The FcRn was first described by Brambell more than 30 years ago (Junghans 1997), and is structurally related to the class-I major histocompatibility complex (MHC) antigen (Simister and Mostov 1989). The FcRn mediates passive immunity from the mother to the young by transcytosis of maternal IgGs across both the placental and the neonatal intestinal epithelial barriers (Hobbs et al. 1987; Hulett and Hogarth 1994; Ghetie and Ward 2000). The FcRn is a type-I membrane glycoprotein (Raghavan and Bjorkman 1996), and is expressed in peripheral tissues of the adult, including endothelial cells of skin, muscle and adipose tissue, and kidney glomerular endothelial cells in humans, reflecting its role in serum IgG homeostasis (Borvak et al. 1998; Haymann et al. 2000). However, expression within the CNS has not yet been reported for the FcRn. The experimental results in Fig. 1(g) show the immunoreactive FcRn is expressed in the capillary endothelium of skeletal muscle. Muscle capillaries do not express Glut1, although this glucose transporter is expressed at the blood–nerve barrier in skeletal muscle (Fig. 1h). In constrast, the microvasculature in brain coexpresses both the FcRn and the Glut1 glucose transporter (Figs 1c and f). The coexpression of FcRn and Glut1 in rat brain microvasculature is indicative of a capillary endothelial origin in brain, as the Glut1 glucose transporter is expressed in this cell in the brain (Pardridge et al. 1990).

The finding that the FcRn is expressed at the BBB is consistent with other work showing that multiple components of the immune systems are expressed at the brain microvasculature. The class-I MHC is expressed at the brain microvasculature (Li et al. 2001), and the class-II DR antigen is expressed at the arteriolar smooth muscle cell in control brain, and in capillary pericytes in multiple sclerosis brain (Pardridge et al. 1989). The complement receptor, CD46, is expressed at the BBB, as demonstrated by recent expression cloning investigations (Shusta et al. submitted). There is homing of both B and T lymphocytes to the brain (Wekerle 1993; Vrethem et al. 1994), and these pathways involve direct transport of circulating activated lymphocytes through the brain capillary endothelium (Wekerle 1993). These immune system pathways are likely to play a role in the interaction between brain and the immune system in autoimmune diseases (Ulvestad et al. 1994; Hickey 2001; Vedeler et al. 2001; Williams et al. 2001; Zameer and Hoffman 2001). In particular, the BBB FcRn may play a role in the development of antibody-based neurotherapeutics. Local radiotherapy with antibody radiopharmaceuticals may have limited success following direct intracerebral injection (Riva et al. 1997) if the IgG molecules are readily eliminated from the brain via reverse transytosis on the BBB FcRn. Conversely, the BBB export of IgG may be beneficial in certain cases such as Alzheimer's disease (AD). The development of an AD vaccine is based on the immunization against Aβ1−40 neuropeptide, which is a principal component of the amyloid plaque of AD (Bard et al. 2000; Frenkel et al. 2001). It is not clear how circulating anti-Aβ antibodies gain access to the brain (Lee 2001), because the BBB FcRn only transports IgG in the brain to blood direction (Zhang and Pardridge 2001a). However, once in brain these antibodies may bind the Aβ peptide in amyloid plaque, and the BBB FcRn may facilitate export of the MAb/Aβ complex from brain back to blood.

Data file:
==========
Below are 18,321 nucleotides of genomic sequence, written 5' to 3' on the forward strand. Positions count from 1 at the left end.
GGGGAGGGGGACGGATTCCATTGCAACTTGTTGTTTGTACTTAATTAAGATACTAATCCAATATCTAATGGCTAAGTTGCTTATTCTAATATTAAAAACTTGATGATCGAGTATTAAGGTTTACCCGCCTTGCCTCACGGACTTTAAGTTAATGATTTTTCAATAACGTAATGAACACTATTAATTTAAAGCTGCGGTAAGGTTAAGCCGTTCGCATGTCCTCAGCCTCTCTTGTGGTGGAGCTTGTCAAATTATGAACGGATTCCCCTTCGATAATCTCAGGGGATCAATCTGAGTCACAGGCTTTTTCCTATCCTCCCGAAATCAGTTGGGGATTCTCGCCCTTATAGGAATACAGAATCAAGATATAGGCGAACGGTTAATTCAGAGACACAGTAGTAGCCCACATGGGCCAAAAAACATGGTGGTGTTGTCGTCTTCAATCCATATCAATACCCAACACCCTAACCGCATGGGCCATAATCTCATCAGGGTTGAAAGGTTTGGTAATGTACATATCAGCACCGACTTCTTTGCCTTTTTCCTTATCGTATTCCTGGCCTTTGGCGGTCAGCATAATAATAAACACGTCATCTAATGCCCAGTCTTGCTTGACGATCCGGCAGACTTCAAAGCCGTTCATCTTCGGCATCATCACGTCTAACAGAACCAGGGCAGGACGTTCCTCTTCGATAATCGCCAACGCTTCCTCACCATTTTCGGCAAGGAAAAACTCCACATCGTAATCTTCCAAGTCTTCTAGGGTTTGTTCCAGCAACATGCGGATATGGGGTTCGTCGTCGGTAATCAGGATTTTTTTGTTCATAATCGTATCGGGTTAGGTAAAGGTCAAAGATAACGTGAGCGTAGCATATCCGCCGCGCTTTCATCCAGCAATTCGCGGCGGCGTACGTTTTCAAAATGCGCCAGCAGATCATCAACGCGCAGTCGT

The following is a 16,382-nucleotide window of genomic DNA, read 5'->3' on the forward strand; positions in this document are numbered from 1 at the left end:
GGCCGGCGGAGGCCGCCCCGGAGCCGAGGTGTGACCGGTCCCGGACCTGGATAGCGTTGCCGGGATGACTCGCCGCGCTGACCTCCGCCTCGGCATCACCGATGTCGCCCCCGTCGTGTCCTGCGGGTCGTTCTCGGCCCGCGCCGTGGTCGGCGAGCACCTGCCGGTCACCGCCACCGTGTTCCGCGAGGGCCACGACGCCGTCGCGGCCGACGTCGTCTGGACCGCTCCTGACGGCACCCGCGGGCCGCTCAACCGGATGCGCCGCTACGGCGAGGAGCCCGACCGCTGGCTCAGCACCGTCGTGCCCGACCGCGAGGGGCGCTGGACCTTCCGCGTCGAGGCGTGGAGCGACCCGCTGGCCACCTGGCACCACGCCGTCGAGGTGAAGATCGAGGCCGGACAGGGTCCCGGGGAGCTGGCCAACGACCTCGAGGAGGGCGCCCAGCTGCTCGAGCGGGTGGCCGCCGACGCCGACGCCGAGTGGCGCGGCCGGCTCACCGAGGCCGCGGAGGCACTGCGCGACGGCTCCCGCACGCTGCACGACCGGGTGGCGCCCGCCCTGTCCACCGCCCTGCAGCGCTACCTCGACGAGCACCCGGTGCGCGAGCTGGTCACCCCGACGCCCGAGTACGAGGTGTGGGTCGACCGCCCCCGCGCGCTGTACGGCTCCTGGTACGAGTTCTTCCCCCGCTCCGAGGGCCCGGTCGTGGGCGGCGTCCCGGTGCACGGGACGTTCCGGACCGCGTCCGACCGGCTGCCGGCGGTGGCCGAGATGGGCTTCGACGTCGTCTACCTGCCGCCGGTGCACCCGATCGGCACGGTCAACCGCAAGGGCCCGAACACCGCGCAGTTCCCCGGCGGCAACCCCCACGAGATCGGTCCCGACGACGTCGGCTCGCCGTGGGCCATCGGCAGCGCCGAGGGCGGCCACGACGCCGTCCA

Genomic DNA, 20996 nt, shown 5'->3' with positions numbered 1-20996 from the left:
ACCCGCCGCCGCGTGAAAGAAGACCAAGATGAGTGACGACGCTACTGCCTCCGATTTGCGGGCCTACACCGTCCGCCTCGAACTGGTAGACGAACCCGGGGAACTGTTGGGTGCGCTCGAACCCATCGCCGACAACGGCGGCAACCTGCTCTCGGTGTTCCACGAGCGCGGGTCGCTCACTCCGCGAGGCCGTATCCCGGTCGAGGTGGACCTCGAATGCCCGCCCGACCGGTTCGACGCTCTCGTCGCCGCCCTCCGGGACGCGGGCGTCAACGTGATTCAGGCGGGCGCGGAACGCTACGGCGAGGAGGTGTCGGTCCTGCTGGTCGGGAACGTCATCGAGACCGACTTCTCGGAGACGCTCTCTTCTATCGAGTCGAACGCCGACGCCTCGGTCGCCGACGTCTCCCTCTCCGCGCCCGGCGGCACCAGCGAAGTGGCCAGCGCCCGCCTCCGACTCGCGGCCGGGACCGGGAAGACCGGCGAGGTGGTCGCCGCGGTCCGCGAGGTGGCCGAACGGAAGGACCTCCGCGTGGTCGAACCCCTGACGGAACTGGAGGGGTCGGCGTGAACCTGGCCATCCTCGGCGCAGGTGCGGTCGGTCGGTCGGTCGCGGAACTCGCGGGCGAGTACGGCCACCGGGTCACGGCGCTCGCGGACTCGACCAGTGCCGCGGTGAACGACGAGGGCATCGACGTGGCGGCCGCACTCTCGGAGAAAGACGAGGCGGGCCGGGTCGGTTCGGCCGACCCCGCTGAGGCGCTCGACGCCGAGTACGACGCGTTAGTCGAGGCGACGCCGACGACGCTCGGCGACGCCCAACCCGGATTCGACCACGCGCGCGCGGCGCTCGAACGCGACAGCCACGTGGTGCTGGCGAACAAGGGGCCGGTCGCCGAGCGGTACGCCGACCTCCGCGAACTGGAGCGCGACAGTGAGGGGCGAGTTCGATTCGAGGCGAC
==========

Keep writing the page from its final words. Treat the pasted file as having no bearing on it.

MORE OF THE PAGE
The subcellular localization of the FcRn within the brain capillary endothelium, the differential distribution of the FcRn within the cytoplasm, and the endothelial luminal and abluminal membranes is not known at present. The FcRn has an intracellular localization in some cells (Ghetie and Ward 2000), and there is diffuse cytoplasmic FcRn immunoreactivity in the choroid plexus epithelium (Fig. 1j). However, the pattern of diffuse cellular expression of the immunoreactivity in the choroid plexus epithelium is also seen with the Glut1 glucose transporter (Fig. 1k). The diffuse cellular immunoreactivity is likely to be an artifact of acetone fixation (Materials and methods), as immunoreactive Glut1 glucose transporter is selectively expressed at the basolateral membrane of choroid plexus epithelium (Farrell et al. 1992). The FcRn may also be expressed on the plasma membrane of cells that transcytose IgG, as the FcRn mediates the transcytosis across intestinal or renal epithelial cell barriers (McCarthy et al. 2000; Telleman and Junghans 2000), and the initial endocytosis across the membrane must be receptor-mediated. The BBB TfR mediates transferrin trancytosis in both blood–brain and brain–blood directions (Zhang and Pardridge 2001b), and the BBB TfR is localized on both luminal and abluminal endothelial membranes (Huwyler and Pardridge 1998). The BBB FcRn may be localized to either the endothelial abluminal and/or luminal membrane so as to allow for reverse transcytosis of IgG in the brain to blood direction.

Acknowledgements

This work was supported by a grant form the US Department of Energy ER62655. FS was supported by a grant from the Ernst Schering Research Foundation (Berlin, Germany).